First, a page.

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Publication 12 By Zeron on Sunday, August 26, 2001 at 15:26   
Location: Unavailable   Registered: Sunday, August 26, 2001  Posts: 1    Search for other posts by Zeron Search   Quote
I am a Korean. 27. I like Latin that is one of the ancient languages. Teach me. I want to be learned by members and talk about wisdom and philosophy.

Publication 13 By absent-minded on Sunday, August 26, 2001 at 15:29   
Location: Greece   Registered: Friday, June 29, 2001  Posts: -166    Search for other posts by absent-minded Search   Quote
Dear Zeron,

You are very welcome to write about the philosophical issues you are interested in, and maybe some members or visitors will talk with you. Ellopos is not a school. Through our editorials and all the study material that we publish, we offer views on various cultural aspects, including philosophy and religion, but we don't have students, classes and lessons. In any case, you can talk about wisdom without becoming wise - if we accept that wisdom is different from scientific knowledge or information (general or specific information). In other words, what you seem to ask can not be taught! Start asking, start thinking, and you will find the answers. In this way, and only in this way, texts or people can be very useful, and almost everything will become a teacher for you.

Publication 181 By apprentice on Saturday, October 27, 2001 at 13:13   
Location: Australia   Registered: Saturday, October 27, 2001  Posts: 4    Search for other posts by apprentice Search   Quote
I am delighted to see that other people have shared thoughts on the topic that I am so much interested in.

"absent-minded" has made a very good point. Wisdom is definitely not something you can be taught. If I could relate wisdom to playing chess. The rules can easily be learnt or taught, but does that make you a chess player? I mean you know how to play chess, but can you be classified as a chess player? To be a chess player, it takes certain skills and there is no limit to them. The only way to improve your chess is by playing. The same applies to wisdom. To acquire wisdom you may well have the means (such as books and people), but until you start to think about what you read and hear, you will never increase your wisdom. Human brain is just like any muscle in the body. In order to increase its ability (wisdom), you have to train it regularly. The perfect training for it is real thinking. And that my friend is something that no one else can do for you.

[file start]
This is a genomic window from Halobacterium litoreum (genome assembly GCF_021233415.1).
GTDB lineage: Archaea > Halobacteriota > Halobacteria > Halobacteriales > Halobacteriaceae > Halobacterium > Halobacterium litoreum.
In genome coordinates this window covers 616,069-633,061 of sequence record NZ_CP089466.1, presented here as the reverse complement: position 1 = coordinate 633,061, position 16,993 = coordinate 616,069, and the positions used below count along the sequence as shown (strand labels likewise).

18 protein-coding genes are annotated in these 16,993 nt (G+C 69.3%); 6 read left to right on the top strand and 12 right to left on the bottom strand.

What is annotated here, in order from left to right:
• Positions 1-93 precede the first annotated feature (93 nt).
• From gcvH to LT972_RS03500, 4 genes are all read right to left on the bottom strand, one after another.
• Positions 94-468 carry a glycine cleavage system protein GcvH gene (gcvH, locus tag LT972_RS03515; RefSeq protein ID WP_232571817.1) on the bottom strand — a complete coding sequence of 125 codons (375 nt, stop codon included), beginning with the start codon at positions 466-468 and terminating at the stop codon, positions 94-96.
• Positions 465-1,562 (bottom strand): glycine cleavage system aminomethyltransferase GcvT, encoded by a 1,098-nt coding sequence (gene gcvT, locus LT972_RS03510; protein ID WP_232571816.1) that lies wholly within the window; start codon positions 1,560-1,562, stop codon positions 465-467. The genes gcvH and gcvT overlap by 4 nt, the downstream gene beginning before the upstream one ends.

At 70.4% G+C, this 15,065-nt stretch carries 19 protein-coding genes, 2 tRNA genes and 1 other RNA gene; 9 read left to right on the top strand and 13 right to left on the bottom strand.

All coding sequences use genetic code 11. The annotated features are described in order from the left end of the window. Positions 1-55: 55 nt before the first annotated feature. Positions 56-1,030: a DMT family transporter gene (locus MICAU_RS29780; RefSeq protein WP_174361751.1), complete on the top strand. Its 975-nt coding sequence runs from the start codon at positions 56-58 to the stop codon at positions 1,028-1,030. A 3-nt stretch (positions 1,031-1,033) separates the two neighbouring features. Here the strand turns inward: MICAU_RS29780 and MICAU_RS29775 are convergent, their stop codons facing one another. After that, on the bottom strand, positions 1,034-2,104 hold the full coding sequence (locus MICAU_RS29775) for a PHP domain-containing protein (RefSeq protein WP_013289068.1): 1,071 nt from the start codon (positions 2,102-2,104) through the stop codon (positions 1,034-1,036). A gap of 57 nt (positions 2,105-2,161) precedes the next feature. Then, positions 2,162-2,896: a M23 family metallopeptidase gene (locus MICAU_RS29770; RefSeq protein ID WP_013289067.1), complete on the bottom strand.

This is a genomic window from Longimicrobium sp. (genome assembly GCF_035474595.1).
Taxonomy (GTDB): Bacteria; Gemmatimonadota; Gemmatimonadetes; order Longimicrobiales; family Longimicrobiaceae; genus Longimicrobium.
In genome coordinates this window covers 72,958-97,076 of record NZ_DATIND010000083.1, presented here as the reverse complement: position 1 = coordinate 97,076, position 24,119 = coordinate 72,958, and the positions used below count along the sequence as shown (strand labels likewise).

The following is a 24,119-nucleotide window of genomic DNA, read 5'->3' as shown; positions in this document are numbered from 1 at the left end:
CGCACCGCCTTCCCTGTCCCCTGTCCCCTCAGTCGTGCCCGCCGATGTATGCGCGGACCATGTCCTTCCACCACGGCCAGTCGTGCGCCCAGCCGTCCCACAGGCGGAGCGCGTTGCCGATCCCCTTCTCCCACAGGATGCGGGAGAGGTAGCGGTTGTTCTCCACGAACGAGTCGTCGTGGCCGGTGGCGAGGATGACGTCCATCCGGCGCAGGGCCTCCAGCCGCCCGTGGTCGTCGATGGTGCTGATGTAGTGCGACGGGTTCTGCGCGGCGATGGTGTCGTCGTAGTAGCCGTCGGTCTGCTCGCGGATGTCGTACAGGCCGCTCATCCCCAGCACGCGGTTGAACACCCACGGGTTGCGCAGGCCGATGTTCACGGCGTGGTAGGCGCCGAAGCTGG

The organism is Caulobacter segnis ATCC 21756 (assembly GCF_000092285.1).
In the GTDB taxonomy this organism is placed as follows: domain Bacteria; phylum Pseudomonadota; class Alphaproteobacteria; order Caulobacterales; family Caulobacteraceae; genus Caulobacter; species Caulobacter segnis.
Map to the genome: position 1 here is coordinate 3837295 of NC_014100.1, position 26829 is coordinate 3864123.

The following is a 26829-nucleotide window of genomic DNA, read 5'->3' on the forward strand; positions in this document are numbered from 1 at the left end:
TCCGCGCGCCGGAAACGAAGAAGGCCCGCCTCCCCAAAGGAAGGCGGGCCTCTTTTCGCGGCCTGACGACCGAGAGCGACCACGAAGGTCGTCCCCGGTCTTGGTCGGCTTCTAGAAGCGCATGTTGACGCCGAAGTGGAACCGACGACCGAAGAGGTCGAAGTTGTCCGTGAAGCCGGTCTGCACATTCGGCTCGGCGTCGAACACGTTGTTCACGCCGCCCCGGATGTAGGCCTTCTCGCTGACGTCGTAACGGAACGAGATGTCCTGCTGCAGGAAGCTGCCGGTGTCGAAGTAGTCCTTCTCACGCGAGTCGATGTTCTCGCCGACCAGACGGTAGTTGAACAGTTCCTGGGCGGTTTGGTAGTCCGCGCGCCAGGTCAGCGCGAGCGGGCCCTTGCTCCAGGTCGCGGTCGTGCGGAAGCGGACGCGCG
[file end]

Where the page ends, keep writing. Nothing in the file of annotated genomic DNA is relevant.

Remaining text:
Publication 182 By absent-minded on Saturday, October 27, 2001 at 20:10   
Location: Greece   Registered: Friday, June 29, 2001  Posts: -166    Search for other posts by absent-minded Search   Quote
Chess has a purpose, whether the game itself, fighting with a specific opponent, or victory, or something else. Thinking also has to have a purpose, even if this purpose may change during the game. It has also some conditions. In philosophy this is called, I think, "theory of knowledge", which in our days tends to be transformed by some fellows into a theory of knowledge as a biology of the brain, a kind of new stupidity in the form of a quasi-philosophical racism, that tries to see, what kind of a body would make a ping pong champion!
There is not only what I want, (which is equally necessary - you can't wake up one morning saying "today I will become wise"), but also what I can, or rather, what is possible.
I don't think that Plato was crazy about education - at least not in the sense of education as an infusion of knowledge. The art of giving birth, the Socratic irony, is just to help someone realize what he knows. This way, education is just teaching good reasoning, while offering to people that don't have equal or better exercise the results of that reasoning on a specific topic along with the process of reasoning or not, it is, for Plato, politics, not education - like letting a chess computer show you the next move.
A real student must, at last, leave Socrates in his peace and go on without him. This is what Plato did, for example. Maybe the main point in Plato's attack to the books, is not so much that written word is against memory, but that a dialogue must never stop, whether with or without books - which means: you don't really know anything completely ever but you must study it continuously, something like Zeno's space paradox, with the difference that the rabbit runs not to reach the finish, whether first or last, but just to go deeper, to submerge in the infinity.